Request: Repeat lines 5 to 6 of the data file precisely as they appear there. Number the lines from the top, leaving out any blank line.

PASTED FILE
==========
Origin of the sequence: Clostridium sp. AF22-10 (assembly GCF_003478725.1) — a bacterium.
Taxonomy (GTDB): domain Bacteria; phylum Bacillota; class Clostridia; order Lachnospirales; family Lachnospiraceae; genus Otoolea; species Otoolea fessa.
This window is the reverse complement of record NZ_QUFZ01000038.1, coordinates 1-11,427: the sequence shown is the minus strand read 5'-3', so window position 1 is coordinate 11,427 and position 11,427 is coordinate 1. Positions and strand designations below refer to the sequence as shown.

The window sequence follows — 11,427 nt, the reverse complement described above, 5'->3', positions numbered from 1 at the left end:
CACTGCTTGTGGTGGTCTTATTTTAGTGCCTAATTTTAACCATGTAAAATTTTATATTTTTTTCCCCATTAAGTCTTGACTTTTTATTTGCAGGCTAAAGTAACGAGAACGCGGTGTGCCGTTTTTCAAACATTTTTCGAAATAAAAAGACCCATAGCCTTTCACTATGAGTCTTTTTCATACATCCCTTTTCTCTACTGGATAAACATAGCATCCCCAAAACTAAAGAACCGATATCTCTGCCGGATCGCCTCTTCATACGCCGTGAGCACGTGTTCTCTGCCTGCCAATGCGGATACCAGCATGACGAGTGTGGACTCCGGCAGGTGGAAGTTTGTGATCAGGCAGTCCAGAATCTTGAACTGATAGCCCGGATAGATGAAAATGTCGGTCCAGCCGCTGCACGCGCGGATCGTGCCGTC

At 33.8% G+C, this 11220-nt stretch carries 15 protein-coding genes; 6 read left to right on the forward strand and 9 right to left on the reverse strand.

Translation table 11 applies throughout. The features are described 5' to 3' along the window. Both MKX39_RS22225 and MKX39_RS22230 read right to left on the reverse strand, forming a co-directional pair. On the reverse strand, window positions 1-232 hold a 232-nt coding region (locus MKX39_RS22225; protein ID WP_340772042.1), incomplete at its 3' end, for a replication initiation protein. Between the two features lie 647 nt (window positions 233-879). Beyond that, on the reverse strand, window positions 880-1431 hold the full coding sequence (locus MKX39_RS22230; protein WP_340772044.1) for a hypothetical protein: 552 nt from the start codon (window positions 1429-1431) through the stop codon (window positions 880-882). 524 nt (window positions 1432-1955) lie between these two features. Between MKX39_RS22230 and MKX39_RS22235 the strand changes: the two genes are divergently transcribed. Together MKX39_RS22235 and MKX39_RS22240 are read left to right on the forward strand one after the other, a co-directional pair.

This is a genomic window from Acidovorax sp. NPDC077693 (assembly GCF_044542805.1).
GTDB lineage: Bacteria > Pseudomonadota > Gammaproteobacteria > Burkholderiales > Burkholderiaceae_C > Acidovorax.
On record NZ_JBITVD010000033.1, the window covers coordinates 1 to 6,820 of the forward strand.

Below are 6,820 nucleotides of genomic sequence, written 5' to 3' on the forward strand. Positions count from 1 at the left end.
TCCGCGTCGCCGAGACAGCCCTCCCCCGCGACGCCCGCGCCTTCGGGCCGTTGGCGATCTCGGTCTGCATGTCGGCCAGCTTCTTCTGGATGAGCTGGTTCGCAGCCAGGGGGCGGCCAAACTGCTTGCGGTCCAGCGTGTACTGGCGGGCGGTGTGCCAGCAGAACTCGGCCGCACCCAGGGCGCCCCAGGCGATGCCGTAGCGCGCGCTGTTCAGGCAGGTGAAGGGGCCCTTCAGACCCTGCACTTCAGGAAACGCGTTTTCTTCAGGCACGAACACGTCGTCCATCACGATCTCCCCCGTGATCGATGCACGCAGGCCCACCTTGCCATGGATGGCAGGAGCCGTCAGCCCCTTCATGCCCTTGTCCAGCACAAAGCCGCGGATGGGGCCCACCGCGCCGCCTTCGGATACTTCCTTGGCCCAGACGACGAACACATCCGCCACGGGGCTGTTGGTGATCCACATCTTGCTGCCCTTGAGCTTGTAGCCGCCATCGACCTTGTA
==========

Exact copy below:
CACTGCTTGTGGTGGTCTTATTTTAGTGCCTAATTTTAACCATGTAAAATTTTATATTTTTTTCCCCATTAAGTCTTGACTTTTTATTTGCAGGCTAAAGTAACGAGAACGCGGTGTGCCGTTTTTCAAACATTTTTCGAAATAAAAAGACCCATAGCCTTTCACTATGAGTCTTTTTCATACATCCCTTTTCTCTACTGGATAAACATAGCATCCCCAAAACTAAAGAACCGATATCTCTGCCGGATCGCCTCTTCATACGCCGTGAGCACGTGTTCTCTGCCTGCCAATGCGGATACCAGCATGACGAGTGTGGACTCCGGCAGGTGGAAGTTTGTGATCAGGCAGTCCAGAATCTTGAACTGATAGCCCGGATAGATGAAAATGTCGGTCCAGCCGCTGCACGCGCGGATCGTGCCGTC

At 33.8% G+C, this 11220-nt stretch carries 15 protein-coding genes; 6 read left to right on the forward strand and 9 right to left on the reverse strand.